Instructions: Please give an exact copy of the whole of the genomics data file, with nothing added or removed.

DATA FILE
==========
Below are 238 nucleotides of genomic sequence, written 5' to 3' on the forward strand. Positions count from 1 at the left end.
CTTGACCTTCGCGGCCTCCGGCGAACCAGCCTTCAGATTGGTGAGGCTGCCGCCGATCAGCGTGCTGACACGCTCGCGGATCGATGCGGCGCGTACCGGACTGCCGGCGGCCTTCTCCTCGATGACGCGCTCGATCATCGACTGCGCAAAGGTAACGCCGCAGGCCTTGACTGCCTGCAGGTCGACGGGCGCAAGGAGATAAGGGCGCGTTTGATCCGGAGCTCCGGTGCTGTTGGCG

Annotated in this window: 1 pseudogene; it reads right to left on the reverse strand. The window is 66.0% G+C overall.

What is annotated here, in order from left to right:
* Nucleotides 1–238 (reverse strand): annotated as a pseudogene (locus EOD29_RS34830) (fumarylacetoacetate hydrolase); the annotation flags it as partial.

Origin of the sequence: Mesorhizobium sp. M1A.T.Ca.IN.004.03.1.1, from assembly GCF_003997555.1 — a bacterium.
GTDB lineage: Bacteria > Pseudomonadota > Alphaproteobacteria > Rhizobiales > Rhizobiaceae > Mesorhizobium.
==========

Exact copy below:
Below are 238 nucleotides of genomic sequence, written 5' to 3' on the forward strand. Positions count from 1 at the left end.
CTTGACCTTCGCGGCCTCCGGCGAACCAGCCTTCAGATTGGTGAGGCTGCCGCCGATCAGCGTGCTGACACGCTCGCGGATCGATGCGGCGCGTACCGGACTGCCGGCGGCCTTCTCCTCGATGACGCGCTCGATCATCGACTGCGCAAAGGTAACGCCGCAGGCCTTGACTGCCTGCAGGTCGACGGGCGCAAGGAGATAAGGGCGCGTTTGATCCGGAGCTCCGGTGCTGTTGGCG

Annotated in this window: 1 pseudogene; it reads right to left on the reverse strand. The window is 66.0% G+C overall.

What is annotated here, in order from left to right:
* Nucleotides 1–238 (reverse strand): annotated as a pseudogene (locus EOD29_RS34830) (fumarylacetoacetate hydrolase); the annotation flags it as partial.

Origin of the sequence: Mesorhizobium sp. M1A.T.Ca.IN.004.03.1.1, from assembly GCF_003997555.1 — a bacterium.
GTDB lineage: Bacteria > Pseudomonadota > Alphaproteobacteria > Rhizobiales > Rhizobiaceae > Mesorhizobium.